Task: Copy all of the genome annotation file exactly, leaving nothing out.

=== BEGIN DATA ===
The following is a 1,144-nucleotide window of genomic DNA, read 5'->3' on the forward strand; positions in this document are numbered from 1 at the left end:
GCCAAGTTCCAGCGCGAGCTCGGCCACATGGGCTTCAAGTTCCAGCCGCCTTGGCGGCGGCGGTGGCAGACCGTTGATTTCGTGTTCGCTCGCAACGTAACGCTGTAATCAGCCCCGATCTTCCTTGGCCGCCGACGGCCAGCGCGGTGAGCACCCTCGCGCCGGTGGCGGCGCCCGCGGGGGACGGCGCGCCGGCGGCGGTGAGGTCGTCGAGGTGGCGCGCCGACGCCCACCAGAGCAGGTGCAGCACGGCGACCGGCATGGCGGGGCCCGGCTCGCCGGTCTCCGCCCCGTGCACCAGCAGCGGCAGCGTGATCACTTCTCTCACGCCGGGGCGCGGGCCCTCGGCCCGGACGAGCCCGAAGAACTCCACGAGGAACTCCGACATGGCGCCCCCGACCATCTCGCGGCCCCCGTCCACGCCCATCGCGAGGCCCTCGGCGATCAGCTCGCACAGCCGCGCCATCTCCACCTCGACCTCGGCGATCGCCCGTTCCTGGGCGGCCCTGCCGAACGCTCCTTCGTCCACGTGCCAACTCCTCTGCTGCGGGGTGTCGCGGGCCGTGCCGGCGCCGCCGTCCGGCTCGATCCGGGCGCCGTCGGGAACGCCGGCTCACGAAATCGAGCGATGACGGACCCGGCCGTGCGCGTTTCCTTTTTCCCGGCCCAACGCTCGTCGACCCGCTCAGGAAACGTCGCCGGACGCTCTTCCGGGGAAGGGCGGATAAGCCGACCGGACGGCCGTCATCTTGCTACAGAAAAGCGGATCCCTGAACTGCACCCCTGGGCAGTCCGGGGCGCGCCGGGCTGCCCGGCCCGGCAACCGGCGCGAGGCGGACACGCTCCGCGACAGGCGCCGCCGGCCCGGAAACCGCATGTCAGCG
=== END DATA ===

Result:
The following is a 1,144-nucleotide window of genomic DNA, read 5'->3' on the forward strand; positions in this document are numbered from 1 at the left end:
GCCAAGTTCCAGCGCGAGCTCGGCCACATGGGCTTCAAGTTCCAGCCGCCTTGGCGGCGGCGGTGGCAGACCGTTGATTTCGTGTTCGCTCGCAACGTAACGCTGTAATCAGCCCCGATCTTCCTTGGCCGCCGACGGCCAGCGCGGTGAGCACCCTCGCGCCGGTGGCGGCGCCCGCGGGGGACGGCGCGCCGGCGGCGGTGAGGTCGTCGAGGTGGCGCGCCGACGCCCACCAGAGCAGGTGCAGCACGGCGACCGGCATGGCGGGGCCCGGCTCGCCGGTCTCCGCCCCGTGCACCAGCAGCGGCAGCGTGATCACTTCTCTCACGCCGGGGCGCGGGCCCTCGGCCCGGACGAGCCCGAAGAACTCCACGAGGAACTCCGACATGGCGCCCCCGACCATCTCGCGGCCCCCGTCCACGCCCATCGCGAGGCCCTCGGCGATCAGCTCGCACAGCCGCGCCATCTCCACCTCGACCTCGGCGATCGCCCGTTCCTGGGCGGCCCTGCCGAACGCTCCTTCGTCCACGTGCCAACTCCTCTGCTGCGGGGTGTCGCGGGCCGTGCCGGCGCCGCCGTCCGGCTCGATCCGGGCGCCGTCGGGAACGCCGGCTCACGAAATCGAGCGATGACGGACCCGGCCGTGCGCGTTTCCTTTTTCCCGGCCCAACGCTCGTCGACCCGCTCAGGAAACGTCGCCGGACGCTCTTCCGGGGAAGGGCGGATAAGCCGACCGGACGGCCGTCATCTTGCTACAGAAAAGCGGATCCCTGAACTGCACCCCTGGGCAGTCCGGGGCGCGCCGGGCTGCCCGGCCCGGCAACCGGCGCGAGGCGGACACGCTCCGCGACAGGCGCCGCCGGCCCGGAAACCGCATGTCAGCG